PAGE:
One of our favorite Galleries in the Chelsea Arts District, Joshua Liner, has just moved from an upper floor at 540 West 28th Street to a 2,600-square-foot street level exhibition space that completely transforms the environmental aesthetic of the gallery. To celebrate the move, Joshua Liner is currently presenting Direct Address, an inaugural group exhibition featuring works in diverse media by longtime gallery figures as well as new additions to the program. Participants include the following artists:
If you think that an artist would be creatively limited by being restricted to use of a canvas that’s only the size of a NYC Transit Metrocard, you’d be surprised! In an open call for artists, Single Fare 3 (the third in a series of semi-annual art exhibits whose only guideline is that the art must incorporate a Metrocard), Single Fare curators Jean-Pierre Roy and Michael Kagan were flooded with thousands of submissions for this year’s show at RH Gallery in Tribeca. The art ranges widely from classic portraiture, cartoons, sculpture, interactive pieces, famous people, pop culture references, Metrocards re-purposed as utilitarian objects, lots of nudes and even an old fashioned rotoscope device!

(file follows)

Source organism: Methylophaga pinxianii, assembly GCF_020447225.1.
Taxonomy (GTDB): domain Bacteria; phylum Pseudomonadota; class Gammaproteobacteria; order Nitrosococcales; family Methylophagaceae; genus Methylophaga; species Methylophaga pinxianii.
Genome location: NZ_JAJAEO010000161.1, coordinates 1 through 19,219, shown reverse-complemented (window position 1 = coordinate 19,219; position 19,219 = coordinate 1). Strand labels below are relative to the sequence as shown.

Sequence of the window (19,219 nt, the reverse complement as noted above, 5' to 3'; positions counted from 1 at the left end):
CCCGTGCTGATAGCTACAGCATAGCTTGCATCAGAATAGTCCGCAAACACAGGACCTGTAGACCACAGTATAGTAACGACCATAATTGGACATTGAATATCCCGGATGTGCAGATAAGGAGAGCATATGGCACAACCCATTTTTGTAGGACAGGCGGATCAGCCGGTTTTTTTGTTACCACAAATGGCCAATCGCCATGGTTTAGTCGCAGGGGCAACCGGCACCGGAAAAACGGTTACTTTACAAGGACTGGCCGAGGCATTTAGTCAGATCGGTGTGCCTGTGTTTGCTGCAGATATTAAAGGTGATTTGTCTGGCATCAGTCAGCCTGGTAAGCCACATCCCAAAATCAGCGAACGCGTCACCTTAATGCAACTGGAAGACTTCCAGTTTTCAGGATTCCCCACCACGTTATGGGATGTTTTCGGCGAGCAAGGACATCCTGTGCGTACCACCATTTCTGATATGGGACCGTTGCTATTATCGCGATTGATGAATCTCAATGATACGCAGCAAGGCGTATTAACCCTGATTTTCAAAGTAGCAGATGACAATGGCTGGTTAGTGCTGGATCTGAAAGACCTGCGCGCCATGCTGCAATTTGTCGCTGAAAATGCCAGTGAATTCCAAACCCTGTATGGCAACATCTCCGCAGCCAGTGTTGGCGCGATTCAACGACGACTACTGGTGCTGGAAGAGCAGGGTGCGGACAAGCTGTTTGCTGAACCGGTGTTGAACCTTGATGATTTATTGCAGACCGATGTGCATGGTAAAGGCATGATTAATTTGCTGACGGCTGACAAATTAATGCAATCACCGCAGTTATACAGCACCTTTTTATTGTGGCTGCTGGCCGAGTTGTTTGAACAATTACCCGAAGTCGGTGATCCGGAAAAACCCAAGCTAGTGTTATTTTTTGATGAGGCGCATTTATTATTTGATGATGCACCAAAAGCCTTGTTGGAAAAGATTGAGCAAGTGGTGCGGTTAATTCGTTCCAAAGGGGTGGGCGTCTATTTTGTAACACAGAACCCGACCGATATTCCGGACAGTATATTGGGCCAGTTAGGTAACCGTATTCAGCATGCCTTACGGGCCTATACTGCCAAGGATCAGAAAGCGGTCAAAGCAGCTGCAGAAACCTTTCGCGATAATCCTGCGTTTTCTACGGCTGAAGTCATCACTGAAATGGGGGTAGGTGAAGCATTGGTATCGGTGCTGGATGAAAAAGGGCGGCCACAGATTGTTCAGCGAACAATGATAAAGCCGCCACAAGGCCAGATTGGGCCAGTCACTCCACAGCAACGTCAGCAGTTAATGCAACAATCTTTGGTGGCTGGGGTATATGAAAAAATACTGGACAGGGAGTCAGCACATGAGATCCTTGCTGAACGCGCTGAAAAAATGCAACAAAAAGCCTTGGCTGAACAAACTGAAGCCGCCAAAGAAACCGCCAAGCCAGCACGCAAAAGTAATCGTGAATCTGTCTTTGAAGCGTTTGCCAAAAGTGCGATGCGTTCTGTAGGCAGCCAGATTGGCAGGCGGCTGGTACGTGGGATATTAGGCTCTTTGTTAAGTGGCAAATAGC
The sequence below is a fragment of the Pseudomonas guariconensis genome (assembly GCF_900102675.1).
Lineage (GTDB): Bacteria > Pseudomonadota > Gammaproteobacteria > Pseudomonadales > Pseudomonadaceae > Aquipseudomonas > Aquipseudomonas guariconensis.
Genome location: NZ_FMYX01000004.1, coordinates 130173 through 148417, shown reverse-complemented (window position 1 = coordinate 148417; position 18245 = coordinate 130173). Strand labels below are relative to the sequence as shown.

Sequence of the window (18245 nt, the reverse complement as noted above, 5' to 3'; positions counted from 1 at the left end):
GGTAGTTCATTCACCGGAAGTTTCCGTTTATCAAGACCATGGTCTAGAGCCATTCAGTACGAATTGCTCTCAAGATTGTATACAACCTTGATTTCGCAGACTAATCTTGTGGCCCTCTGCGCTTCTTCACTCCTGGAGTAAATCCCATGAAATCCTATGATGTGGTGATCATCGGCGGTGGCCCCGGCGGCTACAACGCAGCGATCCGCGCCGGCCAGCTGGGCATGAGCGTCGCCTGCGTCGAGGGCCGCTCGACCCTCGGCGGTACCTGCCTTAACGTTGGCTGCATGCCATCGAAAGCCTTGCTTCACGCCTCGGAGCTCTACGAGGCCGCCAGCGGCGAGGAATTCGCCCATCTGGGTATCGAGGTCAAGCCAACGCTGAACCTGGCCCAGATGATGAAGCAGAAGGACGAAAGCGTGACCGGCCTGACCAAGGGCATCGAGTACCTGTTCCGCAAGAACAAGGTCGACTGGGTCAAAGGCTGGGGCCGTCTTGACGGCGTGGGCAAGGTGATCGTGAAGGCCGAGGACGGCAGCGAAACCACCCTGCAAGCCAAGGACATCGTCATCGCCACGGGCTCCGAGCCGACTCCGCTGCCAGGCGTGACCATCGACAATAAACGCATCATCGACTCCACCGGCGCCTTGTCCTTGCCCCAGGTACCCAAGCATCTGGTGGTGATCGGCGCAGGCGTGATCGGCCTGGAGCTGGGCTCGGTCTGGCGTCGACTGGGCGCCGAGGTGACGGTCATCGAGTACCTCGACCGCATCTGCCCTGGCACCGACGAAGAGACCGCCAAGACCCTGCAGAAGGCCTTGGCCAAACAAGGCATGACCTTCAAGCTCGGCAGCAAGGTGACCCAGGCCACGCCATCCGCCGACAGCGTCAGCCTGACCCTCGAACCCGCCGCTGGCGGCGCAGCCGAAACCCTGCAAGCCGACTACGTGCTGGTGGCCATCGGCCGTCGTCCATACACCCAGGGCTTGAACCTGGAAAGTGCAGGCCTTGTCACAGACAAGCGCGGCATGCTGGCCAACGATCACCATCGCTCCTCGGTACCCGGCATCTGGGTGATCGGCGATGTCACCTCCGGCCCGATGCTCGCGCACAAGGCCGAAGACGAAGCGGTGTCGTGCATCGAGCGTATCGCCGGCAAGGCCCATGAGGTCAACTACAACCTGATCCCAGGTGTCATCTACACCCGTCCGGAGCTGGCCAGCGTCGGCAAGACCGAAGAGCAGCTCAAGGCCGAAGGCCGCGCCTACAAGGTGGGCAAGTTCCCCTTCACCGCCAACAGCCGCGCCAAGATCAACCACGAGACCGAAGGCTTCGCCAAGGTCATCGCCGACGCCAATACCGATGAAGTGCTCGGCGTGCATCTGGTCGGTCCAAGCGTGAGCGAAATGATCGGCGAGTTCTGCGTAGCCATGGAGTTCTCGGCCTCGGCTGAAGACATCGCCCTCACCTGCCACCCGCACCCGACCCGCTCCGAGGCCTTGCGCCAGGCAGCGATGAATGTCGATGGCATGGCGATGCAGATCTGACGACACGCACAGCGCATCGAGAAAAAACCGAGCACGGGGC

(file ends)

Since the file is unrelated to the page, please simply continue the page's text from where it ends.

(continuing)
I was lucky to arrive early and be one of the first dozen people admitted to the gallery, when it looked like this:
But within half an hour the place looked more like this:
Click on any image to enlarge for detail.
See more great photos of the show at Art Sucks Dot Com!
Single Fare 3 is On Exhibit Only Through February 22nd at RH Gallery, Located at 137 Duane Street in Tribeca, NYC (Just East of West Broadway. Take the 2 or 3 Trains to Chambers Street and Walk Uptown Two Blocks). Hours are Tuesday – Saturday 11:00 AM –7:00 PM.
My favorite painting included in Sloan Fine Art’s current group exhibit, Kin, is “Burden of the Illusionist” by American painter Jean-Pierre Roy. The painting is quite large (60″ x 42″) and includes extremely appealing colors (that are not done justice in this photograph) such as teal blue and lots of bright orange and pink integrated into the sunset below the clouds. There is so much going on in this painting that you could have a dozen conversations about it.
Continue reading Kin Group Show at Sloan Fine Art